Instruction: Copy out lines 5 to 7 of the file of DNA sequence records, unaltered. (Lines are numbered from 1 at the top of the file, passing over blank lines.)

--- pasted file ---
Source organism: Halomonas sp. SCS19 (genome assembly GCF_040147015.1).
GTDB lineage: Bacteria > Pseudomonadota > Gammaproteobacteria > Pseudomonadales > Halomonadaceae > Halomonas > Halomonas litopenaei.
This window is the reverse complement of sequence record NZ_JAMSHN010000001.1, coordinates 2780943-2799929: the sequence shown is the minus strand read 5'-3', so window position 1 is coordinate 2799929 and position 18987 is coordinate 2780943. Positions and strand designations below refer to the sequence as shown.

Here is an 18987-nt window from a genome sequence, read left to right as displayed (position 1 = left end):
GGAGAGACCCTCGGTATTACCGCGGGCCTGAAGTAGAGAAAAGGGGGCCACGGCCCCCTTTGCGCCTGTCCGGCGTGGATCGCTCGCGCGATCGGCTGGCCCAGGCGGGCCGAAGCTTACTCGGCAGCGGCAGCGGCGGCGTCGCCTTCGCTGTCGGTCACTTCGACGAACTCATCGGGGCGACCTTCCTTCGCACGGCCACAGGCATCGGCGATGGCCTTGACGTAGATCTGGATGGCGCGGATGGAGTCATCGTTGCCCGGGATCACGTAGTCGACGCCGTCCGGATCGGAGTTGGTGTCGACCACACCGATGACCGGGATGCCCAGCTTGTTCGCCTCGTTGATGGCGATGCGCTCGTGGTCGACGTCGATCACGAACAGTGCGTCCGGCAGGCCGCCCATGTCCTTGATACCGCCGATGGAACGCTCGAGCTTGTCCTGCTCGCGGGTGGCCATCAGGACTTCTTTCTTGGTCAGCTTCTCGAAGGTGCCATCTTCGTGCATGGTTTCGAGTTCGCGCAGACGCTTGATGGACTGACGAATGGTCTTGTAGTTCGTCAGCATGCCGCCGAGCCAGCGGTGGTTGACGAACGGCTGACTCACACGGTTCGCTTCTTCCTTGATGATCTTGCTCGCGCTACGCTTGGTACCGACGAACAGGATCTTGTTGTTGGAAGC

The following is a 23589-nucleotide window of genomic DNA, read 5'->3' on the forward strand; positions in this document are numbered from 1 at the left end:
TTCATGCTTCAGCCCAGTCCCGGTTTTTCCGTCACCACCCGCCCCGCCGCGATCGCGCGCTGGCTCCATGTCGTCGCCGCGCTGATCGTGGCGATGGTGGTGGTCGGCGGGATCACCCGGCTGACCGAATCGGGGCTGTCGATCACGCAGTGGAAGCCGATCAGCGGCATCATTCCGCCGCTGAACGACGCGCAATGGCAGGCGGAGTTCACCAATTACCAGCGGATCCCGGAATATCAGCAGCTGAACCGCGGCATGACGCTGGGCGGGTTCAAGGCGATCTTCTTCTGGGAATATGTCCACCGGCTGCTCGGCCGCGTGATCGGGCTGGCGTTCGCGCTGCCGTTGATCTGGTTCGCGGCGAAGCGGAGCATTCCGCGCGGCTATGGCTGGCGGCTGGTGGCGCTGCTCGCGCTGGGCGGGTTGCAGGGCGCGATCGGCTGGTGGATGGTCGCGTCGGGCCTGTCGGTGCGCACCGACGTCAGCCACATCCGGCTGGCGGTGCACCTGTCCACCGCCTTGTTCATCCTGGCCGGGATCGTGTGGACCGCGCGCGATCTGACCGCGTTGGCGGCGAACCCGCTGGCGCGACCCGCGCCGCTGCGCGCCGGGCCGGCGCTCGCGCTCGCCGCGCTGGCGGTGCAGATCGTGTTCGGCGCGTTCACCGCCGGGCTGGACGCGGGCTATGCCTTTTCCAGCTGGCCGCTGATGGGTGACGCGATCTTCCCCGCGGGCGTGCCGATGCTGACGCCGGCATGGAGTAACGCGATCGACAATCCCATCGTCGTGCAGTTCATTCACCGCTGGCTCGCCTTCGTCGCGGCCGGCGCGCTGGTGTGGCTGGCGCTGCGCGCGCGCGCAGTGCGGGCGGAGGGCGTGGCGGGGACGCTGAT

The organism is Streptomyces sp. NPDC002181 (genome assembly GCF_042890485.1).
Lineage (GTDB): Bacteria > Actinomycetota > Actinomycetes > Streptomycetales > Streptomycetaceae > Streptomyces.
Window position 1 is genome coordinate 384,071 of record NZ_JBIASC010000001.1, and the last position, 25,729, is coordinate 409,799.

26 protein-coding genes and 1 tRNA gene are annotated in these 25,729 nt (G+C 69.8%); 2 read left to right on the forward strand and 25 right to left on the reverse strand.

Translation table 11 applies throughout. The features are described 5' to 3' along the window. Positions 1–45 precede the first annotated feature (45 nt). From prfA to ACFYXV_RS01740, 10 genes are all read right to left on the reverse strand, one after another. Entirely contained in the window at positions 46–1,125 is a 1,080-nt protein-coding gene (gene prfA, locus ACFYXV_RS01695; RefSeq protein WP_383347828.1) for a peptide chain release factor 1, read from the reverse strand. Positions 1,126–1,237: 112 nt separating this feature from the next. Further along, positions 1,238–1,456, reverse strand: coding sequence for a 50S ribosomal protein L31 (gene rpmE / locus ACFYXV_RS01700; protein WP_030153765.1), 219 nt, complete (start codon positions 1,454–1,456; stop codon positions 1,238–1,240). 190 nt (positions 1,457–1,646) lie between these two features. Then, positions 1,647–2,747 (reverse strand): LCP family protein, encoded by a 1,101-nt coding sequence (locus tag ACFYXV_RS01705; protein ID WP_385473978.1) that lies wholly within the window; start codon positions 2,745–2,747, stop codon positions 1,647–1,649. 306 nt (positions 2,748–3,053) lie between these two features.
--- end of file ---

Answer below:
GGAGAGACCCTCGGTATTACCGCGGGCCTGAAGTAGAGAAAAGGGGGCCACGGCCCCCTTTGCGCCTGTCCGGCGTGGATCGCTCGCGCGATCGGCTGGCCCAGGCGGGCCGAAGCTTACTCGGCAGCGGCAGCGGCGGCGTCGCCTTCGCTGTCGGTCACTTCGACGAACTCATCGGGGCGACCTTCCTTCGCACGGCCACAGGCATCGGCGATGGCCTTGACGTAGATCTGGATGGCGCGGATGGAGTCATCGTTGCCCGGGATCACGTAGTCGACGCCGTCCGGATCGGAGTTGGTGTCGACCACACCGATGACCGGGATGCCCAGCTTGTTCGCCTCGTTGATGGCGATGCGCTCGTGGTCGACGTCGATCACGAACAGTGCGTCCGGCAGGCCGCCCATGTCCTTGATACCGCCGATGGAACGCTCGAGCTTGTCCTGCTCGCGGGTGGCCATCAGGACTTCTTTCTTGGTCAGCTTCTCGAAGGTGCCATCTTCGTGCATGGTTTCGAGTTCGCGCAGACGCTTGATGGACTGACGAATGGTCTTGTAGTTCGTCAGCATGCCGCCGAGCCAGCGGTGGTTGACGAACGGCTGACTCACACGGTTCGCTTCTTCCTTGATGATCTTGCTCGCGCTACGCTTGGTACCGACGAACAGGATCTTGTTGTTGGAAGC

The following is a 23589-nucleotide window of genomic DNA, read 5'->3' on the forward strand; positions in this document are numbered from 1 at the left end:
TTCATGCTTCAGCCCAGTCCCGGTTTTTCCGTCACCACCCGCCCCGCCGCGATCGCGCGCTGGCTCCATGTCGTCGCCGCGCTGATCGTGGCGATGGTGGTGGTCGGCGGGATCACCCGGCTGACCGAATCGGGGCTGTCGATCACGCAGTGGAAGCCGATCAGCGGCATCATTCCGCCGCTGAACGACGCGCAATGGCAGGCGGAGTTCACCAATTACCAGCGGATCCCGGAATATCAGCAGCTGAACCGCGGCATGACGCTGGGCGGGTTCAAGGCGATCTTCTTCTGGGAATATGTCCACCGGCTGCTCGGCCGCGTGATCGGGCTGGCGTTCGCGCTGCCGTTGATCTGGTTCGCGGCGAAGCGGAGCATTCCGCGCGGCTATGGCTGGCGGCTGGTGGCGCTGCTCGCGCTGGGCGGGTTGCAGGGCGCGATCGGCTGGTGGATGGTCGCGTCGGGCCTGTCGGTGCGCACCGACGTCAGCCACATCCGGCTGGCGGTGCACCTGTCCACCGCCTTGTTCATCCTGGCCGGGATCGTGTGGACCGCGCGCGATCTGACCGCGTTGGCGGCGAACCCGCTGGCGCGACCCGCGCCGCTGCGCGCCGGGCCGGCGCTCGCGCTCGCCGCGCTGGCGGTGCAGATCGTGTTCGGCGCGTTCACCGCCGGGCTGGACGCGGGCTATGCCTTTTCCAGCTGGCCGCTGATGGGTGACGCGATCTTCCCCGCGGGCGTGCCGATGCTGACGCCGGCATGGAGTAACGCGATCGACAATCCCATCGTCGTGCAGTTCATTCACCGCTGGCTCGCCTTCGTCGCGGCCGGCGCGCTGGTGTGGCTGGCGCTGCGCGCGCGCGCAGTGCGGGCGGAGGGCGTGGCGGGGACGCTGAT